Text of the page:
The True Cost of Tardiness
Angie Morgan, September 29, 2015
Leaders have a healthy respect for everyone’s most precious resource – their time.
How often do you run late for meetings or appointments, or outright cancel on others thinking it’s okay and they will understand? If you think it is no big deal to make others wait for you, consider the following:
- If you schedule a meeting for your team of six and then start 10 minutes late, you have lost an hour of team productivity.
- If you decide to delay your portion of a project making it necessary for a colleague to work late on a Friday, you have lost creditability with your team.
- If you cancel a doctor’s appointment at the last minute, you have taken money out of his or her pocket.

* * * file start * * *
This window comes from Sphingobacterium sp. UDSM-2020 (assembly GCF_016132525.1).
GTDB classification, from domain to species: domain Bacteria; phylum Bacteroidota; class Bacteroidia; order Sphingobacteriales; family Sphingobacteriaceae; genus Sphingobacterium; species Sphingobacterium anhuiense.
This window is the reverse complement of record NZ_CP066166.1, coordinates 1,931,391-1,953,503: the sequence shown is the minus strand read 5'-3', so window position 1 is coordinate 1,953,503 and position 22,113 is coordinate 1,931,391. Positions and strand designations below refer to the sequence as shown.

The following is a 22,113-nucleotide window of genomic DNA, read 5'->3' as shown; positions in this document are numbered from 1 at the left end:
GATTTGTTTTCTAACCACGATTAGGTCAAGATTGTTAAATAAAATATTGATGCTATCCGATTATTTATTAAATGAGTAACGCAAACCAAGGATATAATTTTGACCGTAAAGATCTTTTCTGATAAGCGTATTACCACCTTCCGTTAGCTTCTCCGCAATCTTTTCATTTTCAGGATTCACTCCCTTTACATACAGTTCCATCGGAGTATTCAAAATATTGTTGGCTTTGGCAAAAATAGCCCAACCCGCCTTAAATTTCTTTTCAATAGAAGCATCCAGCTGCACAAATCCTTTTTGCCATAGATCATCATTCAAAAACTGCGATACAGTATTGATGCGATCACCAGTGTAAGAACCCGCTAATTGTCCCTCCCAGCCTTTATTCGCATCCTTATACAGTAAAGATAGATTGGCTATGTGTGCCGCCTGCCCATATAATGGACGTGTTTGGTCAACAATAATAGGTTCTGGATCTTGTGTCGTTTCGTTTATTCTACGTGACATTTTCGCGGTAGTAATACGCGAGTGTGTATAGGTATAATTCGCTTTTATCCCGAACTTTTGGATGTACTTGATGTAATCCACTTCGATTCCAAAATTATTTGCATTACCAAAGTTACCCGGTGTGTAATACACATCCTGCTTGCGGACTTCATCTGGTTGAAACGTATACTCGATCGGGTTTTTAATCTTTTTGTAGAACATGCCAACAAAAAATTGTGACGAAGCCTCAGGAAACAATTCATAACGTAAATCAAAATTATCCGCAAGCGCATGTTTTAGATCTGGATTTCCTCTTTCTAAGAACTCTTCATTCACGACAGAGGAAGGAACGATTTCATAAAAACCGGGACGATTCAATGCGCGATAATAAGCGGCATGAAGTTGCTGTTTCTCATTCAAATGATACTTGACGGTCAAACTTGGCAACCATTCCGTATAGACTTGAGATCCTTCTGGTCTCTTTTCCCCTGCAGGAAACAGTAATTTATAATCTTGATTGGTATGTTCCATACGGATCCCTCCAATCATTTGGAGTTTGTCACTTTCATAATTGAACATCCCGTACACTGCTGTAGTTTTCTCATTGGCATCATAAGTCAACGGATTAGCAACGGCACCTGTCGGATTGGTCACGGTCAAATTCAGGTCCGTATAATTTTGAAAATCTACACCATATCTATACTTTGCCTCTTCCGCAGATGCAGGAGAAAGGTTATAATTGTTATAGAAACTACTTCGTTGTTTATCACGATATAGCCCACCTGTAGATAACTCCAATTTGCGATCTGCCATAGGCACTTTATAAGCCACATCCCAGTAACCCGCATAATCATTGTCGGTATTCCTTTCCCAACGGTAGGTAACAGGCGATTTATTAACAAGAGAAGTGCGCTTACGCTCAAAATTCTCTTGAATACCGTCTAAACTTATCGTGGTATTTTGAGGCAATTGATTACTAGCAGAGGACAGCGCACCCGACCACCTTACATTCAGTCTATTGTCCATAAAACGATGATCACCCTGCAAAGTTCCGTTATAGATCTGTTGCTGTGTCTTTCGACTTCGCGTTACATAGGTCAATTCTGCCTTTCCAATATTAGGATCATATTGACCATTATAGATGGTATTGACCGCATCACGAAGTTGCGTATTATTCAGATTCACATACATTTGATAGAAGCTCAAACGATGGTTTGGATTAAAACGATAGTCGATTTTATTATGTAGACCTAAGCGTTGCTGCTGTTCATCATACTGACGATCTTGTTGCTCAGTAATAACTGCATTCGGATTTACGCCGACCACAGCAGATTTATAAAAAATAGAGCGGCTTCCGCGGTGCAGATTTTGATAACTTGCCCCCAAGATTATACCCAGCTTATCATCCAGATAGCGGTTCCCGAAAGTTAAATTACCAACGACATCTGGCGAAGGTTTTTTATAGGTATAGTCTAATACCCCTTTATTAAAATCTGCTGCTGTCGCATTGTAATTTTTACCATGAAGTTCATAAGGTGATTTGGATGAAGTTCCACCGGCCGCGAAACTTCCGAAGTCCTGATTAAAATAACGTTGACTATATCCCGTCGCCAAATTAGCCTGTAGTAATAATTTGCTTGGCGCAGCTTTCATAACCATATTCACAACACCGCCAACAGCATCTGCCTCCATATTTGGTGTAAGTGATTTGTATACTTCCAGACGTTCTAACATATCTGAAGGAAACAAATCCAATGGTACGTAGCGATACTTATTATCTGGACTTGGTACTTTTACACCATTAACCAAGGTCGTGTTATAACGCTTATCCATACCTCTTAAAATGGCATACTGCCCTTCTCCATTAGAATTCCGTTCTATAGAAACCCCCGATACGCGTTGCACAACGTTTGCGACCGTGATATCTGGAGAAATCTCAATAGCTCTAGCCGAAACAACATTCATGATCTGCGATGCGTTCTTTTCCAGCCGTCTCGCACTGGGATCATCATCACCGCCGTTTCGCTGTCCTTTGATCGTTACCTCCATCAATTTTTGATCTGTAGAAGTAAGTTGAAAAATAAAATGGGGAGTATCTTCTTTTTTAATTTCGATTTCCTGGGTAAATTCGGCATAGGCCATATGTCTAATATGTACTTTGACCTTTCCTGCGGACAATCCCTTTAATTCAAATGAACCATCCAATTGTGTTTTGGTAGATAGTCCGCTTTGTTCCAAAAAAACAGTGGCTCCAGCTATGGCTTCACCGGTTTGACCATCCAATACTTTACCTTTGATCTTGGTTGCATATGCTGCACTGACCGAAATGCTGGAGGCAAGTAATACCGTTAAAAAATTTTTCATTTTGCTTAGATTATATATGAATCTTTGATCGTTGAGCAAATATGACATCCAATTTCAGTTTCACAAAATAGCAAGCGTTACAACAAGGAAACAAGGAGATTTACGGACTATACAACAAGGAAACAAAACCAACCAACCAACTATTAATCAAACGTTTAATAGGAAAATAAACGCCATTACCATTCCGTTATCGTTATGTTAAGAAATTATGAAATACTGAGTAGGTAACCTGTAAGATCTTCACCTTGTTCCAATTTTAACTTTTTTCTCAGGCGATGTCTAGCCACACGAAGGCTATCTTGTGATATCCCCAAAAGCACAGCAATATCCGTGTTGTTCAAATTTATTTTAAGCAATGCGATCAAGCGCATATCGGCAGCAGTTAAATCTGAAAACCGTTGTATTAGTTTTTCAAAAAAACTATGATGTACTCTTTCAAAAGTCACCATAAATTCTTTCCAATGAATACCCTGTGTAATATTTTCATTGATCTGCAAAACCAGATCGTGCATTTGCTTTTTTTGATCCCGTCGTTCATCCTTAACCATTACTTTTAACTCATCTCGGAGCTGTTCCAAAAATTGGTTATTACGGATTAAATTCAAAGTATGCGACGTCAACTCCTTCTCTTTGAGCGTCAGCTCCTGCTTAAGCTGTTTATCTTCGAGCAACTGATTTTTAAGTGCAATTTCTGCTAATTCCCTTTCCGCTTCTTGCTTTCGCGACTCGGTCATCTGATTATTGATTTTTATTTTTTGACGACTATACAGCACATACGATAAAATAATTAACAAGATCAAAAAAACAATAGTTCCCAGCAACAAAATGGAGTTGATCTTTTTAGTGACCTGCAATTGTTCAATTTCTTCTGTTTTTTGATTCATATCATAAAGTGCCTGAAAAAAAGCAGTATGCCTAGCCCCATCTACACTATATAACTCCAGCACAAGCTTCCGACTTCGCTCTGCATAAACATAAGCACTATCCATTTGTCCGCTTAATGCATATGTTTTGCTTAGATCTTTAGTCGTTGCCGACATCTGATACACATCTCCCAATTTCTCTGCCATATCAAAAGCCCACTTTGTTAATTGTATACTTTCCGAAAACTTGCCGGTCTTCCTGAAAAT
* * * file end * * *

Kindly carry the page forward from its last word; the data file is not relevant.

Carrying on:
Rarely do we intentionally squander other people’s time or money. However, that is exactly what we do unintentionally when we are tardy. Tardiness communicates to others that you are inconsiderate and you assume your time is more valuable than theirs. Leaders have a healthy respect for everyone’s most precious resource – their time. So the next time you start to think it is no big deal to be a few minutes late, think about what that decision will cost. Other’s time is not yours to waste.